What does the UK economy get out of the Royal wedding? That might seem a rather nerdy question to pose, just the sort of question that justifies economics' soubriquet of "the dismal science".
Any tally of the additional money spent by visitors, setting that off against the loss of output because of the extra bank holiday, does have a dismal ring to it. But what lifts the whole matter to a different level is the value and role of a brand. On its ability to attract a global television audience, the British Royal family would appear to be the greatest brand on earth. But is it worth anything?
On conventional arithmetic the impact of the wedding on the economy looks to be broadly neutral, maybe slightly positive. On the one hand it is disruptive, not just because of the extra day of holiday but because it comes in the middle of a whole wodge of extra days off, with the late Easter jumbling up with the early May bank holiday. You would normally expect any lost output to be recovered quickly, as common sense would suggest. But if you look back at the precedent of the Queen's Golden Jubilee in June 2002, there was indeed a sharp fall in industrial output that was not immediately offset by subsequent gains.
On the other hand, the wedding is global in a way the jubilee was not and the commercial sector in London has responded vigorously to the occasion, with all sorts of incentives for visitors to part with their cash. There has been a boom in tourist numbers with estimates varying from 200,000 to 600,000 extra visitors. And I suppose all those foreign news crews who were developing coverage for the two billion viewers must have spent a fair amount extra too.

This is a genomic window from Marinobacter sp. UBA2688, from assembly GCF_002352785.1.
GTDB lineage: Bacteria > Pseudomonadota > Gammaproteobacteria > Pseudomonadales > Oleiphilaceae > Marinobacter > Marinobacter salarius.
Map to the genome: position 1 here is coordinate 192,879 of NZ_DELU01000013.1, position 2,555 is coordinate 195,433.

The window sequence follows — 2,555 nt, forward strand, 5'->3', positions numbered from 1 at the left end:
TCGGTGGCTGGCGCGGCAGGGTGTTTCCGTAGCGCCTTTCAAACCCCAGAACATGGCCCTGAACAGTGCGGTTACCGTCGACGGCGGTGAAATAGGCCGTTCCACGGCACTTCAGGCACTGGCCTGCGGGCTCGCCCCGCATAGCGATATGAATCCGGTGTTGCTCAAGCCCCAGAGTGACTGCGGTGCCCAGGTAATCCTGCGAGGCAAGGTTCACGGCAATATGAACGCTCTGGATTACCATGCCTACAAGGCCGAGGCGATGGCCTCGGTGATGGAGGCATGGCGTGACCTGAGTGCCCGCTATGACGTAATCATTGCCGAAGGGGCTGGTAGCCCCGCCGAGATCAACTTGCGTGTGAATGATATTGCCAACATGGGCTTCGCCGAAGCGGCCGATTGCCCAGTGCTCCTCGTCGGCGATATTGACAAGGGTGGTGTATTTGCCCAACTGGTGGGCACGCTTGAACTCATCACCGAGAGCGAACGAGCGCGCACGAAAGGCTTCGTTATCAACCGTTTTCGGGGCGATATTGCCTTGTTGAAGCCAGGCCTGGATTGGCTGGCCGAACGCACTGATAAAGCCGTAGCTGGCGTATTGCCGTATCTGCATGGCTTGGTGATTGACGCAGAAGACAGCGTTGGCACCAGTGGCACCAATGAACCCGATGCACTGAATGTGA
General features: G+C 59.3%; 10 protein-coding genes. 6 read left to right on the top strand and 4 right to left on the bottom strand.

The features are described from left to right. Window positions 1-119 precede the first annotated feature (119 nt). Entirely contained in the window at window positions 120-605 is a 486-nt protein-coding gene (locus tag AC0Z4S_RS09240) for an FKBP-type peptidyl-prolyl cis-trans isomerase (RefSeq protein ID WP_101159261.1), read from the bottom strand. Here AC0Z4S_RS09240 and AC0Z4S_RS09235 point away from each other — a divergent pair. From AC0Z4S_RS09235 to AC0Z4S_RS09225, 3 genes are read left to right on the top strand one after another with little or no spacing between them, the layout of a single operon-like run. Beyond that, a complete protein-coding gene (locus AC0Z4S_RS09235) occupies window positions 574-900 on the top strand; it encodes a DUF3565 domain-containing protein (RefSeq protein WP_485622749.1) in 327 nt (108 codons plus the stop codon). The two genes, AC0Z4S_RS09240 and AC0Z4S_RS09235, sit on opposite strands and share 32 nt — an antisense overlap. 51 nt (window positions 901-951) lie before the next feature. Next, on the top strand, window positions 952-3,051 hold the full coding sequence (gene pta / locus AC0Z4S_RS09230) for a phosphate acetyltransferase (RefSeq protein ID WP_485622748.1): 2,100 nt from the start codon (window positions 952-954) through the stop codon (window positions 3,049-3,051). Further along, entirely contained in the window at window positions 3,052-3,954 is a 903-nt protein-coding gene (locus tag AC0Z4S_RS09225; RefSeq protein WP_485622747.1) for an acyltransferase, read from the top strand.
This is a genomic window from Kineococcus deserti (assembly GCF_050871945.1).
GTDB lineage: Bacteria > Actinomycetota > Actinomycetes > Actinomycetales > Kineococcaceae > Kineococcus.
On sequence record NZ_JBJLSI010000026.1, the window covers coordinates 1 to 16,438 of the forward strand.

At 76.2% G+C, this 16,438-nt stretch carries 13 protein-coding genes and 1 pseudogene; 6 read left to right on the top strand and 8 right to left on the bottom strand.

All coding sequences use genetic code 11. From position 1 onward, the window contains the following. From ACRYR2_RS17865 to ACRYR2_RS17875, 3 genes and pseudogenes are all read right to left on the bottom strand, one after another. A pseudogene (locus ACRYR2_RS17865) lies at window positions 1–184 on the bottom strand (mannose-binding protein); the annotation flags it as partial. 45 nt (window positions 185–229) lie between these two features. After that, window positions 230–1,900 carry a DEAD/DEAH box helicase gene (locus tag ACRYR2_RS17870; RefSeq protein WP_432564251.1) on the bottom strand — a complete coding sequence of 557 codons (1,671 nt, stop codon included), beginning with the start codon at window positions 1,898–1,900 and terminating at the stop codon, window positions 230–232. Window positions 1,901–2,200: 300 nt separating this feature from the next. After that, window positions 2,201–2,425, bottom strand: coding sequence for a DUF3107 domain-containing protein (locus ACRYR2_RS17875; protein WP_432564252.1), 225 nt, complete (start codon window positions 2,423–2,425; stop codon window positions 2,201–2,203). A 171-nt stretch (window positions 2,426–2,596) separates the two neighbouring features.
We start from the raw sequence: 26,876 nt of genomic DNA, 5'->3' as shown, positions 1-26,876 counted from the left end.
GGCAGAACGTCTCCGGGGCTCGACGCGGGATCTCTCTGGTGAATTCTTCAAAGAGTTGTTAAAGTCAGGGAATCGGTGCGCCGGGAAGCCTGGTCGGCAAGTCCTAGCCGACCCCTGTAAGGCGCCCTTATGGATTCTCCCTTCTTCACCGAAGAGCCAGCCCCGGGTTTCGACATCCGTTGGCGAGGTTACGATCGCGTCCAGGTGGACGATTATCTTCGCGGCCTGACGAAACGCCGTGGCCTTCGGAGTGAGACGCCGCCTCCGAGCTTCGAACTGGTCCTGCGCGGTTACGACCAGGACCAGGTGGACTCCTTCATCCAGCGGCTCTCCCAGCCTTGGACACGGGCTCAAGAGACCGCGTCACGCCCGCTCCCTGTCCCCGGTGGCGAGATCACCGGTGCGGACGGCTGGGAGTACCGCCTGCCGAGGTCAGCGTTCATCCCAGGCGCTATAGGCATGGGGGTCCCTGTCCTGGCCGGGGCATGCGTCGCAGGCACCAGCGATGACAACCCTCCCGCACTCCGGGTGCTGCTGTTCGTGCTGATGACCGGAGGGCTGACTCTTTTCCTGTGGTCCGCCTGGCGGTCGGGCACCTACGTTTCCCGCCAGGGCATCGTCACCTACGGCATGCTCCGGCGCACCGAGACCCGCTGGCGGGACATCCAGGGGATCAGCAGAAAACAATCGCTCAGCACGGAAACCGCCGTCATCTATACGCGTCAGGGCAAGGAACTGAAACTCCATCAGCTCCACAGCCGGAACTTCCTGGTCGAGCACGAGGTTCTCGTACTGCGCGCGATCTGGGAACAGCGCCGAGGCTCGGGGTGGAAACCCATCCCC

PricewaterhouseCoopers (PwC) has attempted to put some numbers on this whole thing, estimating that some 550,000 people will witness the event in or around Westminster; that 560,000 people will have travelled to the capital and that the commercial benefit to the London economy would be £107m. That is helpful, particularly at a time such as this, but it is not huge in the context of a regional economy of upwards of £200bn a year. It depends on how you measure it, but I saw calculations recently that ranked the London economy as the third-largest in the world, behind only New York and Tokyo. PwC notes that the Olympics next year is expected to attract more than 10 times the number of visitors, and that they will stay for around a fortnight, not just a day.
Put all this together and I would guess that there is a net plus, particularly to London, but it will not be huge in the context of the whole economy. But in the longer term it reinforces the British brand, gaining publicity that money literally could not buy. No promotional video for the UK could conceivably do what this wedding does.
Unlike that other great European resort, Paris, London is not just a place that people visit; they also come to work. It is a resort where people work as well as play. The London commuter region has the largest number of non-national professionals anywhere in the world. Putting on a show like this anchors and reinforces this role.
But the plain fact is that if the region's economy prospers it will help the whole economy and in any case this wedding is about the British brand, not just the UK one.